US jobless claims rise, but labour market firming

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Washington—The number of Americans filing for unemployment benefits unexpectedly rose last week, but the underlying trend continued to point to a strengthening labor market.
The labour market’s resilience was reinforced by another report on Thursday showing announced layoffs by U.S. companies tumbled 18 percent in February. The signs of sustained labour market strength were the latest indication the economy is regaining momentum after slowing in the fourth quarter.
“Through some of the ups and downs in the weekly series, it looks like the trend in initial claims has improved over the past month, signaling that the labour market continues to improve despite weakness in several other recent economic reports,” said Daniel Silver, an economist at JPMorgan in New York.
Initial claims for state unemployment benefits increased 6,000 to a seasonally adjusted 278,000 for the week ended Feb.27, the Labour Department said. Economists had forecast claims slipping to 271,000 in the latest week.
Claims have now been below the 300,000 threshold, which is associated with healthy labor market conditions, for a year. That is the longest period since the early 1970s. The four-week moving average of claims, considered a better measure of labor market trends as it irons out week-to-week volatility, fell 1,750 to 270,250 last week, the lowest level since late November.
In a separate report, global outplacement consultancy Challenger, Gray & Christmas Inc said U.S.-based companies announced 61,599 job cuts last month, down from 75,114 in January. It said layoffs remained concentrated in the troubled energy sector, which has been hit by a slump in crude oil prices, where employers announced 25,051 job cuts in February.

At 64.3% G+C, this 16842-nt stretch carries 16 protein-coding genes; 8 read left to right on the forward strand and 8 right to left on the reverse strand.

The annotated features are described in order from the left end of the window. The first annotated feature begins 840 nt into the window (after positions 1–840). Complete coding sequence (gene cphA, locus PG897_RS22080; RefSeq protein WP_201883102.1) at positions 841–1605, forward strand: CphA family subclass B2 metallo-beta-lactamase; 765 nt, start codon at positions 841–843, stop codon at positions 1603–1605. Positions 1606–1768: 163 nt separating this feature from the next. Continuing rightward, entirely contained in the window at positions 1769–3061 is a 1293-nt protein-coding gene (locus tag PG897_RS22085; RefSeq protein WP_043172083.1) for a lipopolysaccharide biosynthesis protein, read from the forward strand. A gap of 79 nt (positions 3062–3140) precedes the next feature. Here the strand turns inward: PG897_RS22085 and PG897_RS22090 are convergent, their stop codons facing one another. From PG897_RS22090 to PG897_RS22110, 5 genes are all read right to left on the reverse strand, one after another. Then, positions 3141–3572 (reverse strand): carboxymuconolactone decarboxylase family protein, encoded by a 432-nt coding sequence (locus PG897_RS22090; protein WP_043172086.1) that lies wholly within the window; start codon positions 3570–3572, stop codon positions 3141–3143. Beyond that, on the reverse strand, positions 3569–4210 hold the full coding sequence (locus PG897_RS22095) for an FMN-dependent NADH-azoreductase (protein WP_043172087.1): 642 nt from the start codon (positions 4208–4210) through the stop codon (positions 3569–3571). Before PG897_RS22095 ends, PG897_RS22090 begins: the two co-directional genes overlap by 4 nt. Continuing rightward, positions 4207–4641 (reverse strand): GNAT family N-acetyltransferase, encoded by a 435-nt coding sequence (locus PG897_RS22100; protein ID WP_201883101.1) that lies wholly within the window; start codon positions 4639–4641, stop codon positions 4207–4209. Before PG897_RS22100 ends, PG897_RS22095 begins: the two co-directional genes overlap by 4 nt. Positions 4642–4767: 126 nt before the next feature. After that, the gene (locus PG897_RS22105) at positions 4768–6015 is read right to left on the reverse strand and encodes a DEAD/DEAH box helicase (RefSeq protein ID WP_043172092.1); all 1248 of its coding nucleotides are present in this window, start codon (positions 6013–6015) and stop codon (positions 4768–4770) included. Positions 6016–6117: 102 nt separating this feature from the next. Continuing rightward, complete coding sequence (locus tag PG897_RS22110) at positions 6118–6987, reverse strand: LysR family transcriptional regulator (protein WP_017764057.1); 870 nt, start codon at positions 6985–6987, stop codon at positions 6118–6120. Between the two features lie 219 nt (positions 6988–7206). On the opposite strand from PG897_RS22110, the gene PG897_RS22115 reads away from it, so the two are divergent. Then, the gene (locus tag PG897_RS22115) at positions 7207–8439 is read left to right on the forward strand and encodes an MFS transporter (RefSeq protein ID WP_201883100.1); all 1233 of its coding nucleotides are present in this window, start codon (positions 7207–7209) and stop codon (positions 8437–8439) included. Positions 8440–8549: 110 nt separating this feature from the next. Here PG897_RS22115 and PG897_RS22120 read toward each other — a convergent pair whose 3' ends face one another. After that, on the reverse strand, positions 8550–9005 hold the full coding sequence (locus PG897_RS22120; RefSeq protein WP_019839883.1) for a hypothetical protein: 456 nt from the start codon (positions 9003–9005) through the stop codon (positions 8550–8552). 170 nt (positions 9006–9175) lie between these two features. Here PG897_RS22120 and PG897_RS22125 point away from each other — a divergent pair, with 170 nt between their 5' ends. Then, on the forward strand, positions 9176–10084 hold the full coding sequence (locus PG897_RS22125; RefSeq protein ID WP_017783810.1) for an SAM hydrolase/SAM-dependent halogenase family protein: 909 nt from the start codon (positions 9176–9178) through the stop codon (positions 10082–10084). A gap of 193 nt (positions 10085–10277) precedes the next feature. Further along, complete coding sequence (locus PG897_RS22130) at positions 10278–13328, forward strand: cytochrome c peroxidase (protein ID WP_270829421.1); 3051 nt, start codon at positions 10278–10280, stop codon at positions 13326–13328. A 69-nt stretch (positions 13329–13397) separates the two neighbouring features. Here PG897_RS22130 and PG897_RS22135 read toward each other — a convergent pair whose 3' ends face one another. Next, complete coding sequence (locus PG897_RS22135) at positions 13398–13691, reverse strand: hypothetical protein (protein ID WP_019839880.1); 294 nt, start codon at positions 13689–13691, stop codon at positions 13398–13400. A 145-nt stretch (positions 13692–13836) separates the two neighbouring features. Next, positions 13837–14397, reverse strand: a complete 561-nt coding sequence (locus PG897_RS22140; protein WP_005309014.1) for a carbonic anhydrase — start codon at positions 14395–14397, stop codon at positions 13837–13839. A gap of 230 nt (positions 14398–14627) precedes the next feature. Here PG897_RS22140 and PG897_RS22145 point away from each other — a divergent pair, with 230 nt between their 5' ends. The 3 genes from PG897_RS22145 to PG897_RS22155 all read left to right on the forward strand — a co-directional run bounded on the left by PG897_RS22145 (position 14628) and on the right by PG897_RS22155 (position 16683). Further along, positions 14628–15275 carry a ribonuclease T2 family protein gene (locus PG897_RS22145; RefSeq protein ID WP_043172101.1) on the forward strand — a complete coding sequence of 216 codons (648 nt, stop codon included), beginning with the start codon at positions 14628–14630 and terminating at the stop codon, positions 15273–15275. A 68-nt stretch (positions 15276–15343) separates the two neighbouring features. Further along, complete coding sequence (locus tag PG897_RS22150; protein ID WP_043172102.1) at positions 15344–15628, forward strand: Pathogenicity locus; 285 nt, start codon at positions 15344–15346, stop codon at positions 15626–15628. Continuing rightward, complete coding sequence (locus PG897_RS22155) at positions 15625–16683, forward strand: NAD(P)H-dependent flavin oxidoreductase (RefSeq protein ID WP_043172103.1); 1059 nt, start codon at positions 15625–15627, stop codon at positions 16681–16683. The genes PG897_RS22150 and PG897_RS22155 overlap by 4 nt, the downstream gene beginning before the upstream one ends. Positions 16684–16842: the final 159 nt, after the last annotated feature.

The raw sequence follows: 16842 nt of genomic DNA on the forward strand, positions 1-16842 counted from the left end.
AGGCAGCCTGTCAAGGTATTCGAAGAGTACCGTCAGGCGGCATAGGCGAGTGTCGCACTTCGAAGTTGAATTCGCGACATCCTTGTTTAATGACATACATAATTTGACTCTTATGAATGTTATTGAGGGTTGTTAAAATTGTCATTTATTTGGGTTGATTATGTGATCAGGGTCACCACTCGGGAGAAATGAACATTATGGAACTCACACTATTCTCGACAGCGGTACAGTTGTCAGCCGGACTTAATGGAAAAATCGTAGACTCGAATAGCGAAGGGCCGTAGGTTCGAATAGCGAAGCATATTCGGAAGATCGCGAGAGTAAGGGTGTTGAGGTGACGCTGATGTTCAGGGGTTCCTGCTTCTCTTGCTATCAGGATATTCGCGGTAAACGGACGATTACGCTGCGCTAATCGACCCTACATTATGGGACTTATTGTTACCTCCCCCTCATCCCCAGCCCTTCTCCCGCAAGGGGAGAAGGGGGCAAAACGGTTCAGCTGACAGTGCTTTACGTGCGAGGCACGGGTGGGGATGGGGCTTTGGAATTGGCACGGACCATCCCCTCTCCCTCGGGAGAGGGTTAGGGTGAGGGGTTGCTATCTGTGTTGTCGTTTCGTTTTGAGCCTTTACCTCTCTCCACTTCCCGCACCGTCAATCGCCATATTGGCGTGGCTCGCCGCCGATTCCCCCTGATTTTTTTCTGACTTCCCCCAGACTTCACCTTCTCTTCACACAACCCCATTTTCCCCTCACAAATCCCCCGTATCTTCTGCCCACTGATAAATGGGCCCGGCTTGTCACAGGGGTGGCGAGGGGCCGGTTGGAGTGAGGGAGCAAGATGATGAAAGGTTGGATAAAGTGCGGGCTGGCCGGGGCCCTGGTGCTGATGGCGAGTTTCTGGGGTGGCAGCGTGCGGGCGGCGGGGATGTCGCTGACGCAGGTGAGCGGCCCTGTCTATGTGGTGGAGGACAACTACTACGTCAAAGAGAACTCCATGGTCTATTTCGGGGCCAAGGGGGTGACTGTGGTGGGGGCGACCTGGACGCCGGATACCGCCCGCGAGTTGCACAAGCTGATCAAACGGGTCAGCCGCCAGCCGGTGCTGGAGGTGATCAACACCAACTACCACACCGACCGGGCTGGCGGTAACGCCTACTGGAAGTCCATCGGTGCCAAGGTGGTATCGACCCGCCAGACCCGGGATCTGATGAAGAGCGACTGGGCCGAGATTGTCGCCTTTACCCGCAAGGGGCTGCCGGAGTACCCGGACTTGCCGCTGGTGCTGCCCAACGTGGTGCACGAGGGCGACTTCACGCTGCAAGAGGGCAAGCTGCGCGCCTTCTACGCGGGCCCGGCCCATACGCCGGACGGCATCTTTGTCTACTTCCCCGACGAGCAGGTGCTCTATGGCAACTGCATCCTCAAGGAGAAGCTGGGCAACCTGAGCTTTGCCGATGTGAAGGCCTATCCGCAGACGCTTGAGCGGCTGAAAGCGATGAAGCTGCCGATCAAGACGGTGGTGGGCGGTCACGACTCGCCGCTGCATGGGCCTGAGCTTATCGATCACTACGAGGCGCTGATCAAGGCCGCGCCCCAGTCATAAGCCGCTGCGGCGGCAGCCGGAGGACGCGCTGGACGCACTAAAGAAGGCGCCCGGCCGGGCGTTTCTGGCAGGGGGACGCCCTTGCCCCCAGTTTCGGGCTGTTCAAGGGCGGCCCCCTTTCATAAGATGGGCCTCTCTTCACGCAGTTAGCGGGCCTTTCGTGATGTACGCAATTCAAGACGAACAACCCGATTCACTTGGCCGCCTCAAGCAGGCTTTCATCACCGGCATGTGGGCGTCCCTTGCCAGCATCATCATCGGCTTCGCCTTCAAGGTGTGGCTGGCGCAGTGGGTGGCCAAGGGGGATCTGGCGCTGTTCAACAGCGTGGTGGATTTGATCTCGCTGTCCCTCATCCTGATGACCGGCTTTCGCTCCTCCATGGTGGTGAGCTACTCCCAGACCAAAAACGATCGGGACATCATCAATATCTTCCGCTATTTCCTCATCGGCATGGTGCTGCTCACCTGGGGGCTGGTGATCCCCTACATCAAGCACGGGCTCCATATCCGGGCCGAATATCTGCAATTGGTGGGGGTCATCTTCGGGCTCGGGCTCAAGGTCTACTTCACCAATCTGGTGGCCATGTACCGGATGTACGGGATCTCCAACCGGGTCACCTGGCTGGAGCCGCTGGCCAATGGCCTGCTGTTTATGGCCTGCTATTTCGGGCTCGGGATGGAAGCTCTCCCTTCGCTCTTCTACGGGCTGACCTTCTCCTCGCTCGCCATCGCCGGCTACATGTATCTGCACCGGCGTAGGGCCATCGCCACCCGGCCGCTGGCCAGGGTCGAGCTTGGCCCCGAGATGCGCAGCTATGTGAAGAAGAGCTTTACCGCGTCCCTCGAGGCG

But the firmer labor market picture was dimmed by a third report showing employment in the vast services sector contracting in February for the first time in two years.
The Institute for Supply Management said its index of services industries employment fell 2.4 percentage points to a reading of 49.7 percent. That contributed to the ISM’s non manufacturing index dipping 0.1 percentage point to a reading of 53.4 last month.
The dollar was trading lower against a basket of currencies and U.S. stocks fell, also reflecting weaker oil prices. Prices for U.S. government debt fell marginally. While the claims data has no bearing on Friday’s employment report for February as it falls outside the survey period, it was the latest indication that the labour market remains on solid footing despite a recent tightening in financial market conditions sparked by worries of a recession.
A report on Wednesday showed strong private sector hiring last month, suggesting a pick-up in overall job growth.
According to a Reuters survey of economists, nonfarm payrolls likely increased by 190,000 jobs last month after rising 151,000 in January. The unemployment rate is seen steady at an eight-year low of 4.9 percent. The encouraging labor market data joins reports on manufacturing and consumer spending in suggesting economic growth picked up at the start of the year after slowing to an annual rate of 1.0 percent in the fourth quarter.
In a fourth report, the Commerce Department said new orders for manufactured goods rebounded 1.6 percent after dropping 2.9 percent in December. That was the largest increase since June and followed two straight months of declines.
The increase in factory orders was the latest suggestion that the worst of the factory slump was likely over. Factory activity, which accounts for about 12 percent of the economy, has been slammed by a strong dollar and weak global demand, which have undercut exports. Spending cuts by energy firms in the wake of a plunge in oil prices are also a drag, as are efforts by businesses to reduce an inventory glut.
The signs of a pick-up in economic growth, together with steadily rising inflation and improving financial market conditions could keep interest rate increases from the Federal Reserve this year on the table.
The U.S. central bank is not expected to raise its overnight benchmark interest rate at the March 15-16 meeting. The Fed hiked rates in December for the first time in nearly a decade.
In another report, the Labor Department said nonfarm productivity fell at a 2.2 percent rate in the fourth quarter and not the 3.0 percent pace it reported last month. Still, labour-related costs increased solidly as companies employed more workers to raise output.
While weak productivity has boosted employment growth as companies hire more workers to increase output, sustained weakness could undermine Americans’ living standards.—Reuters

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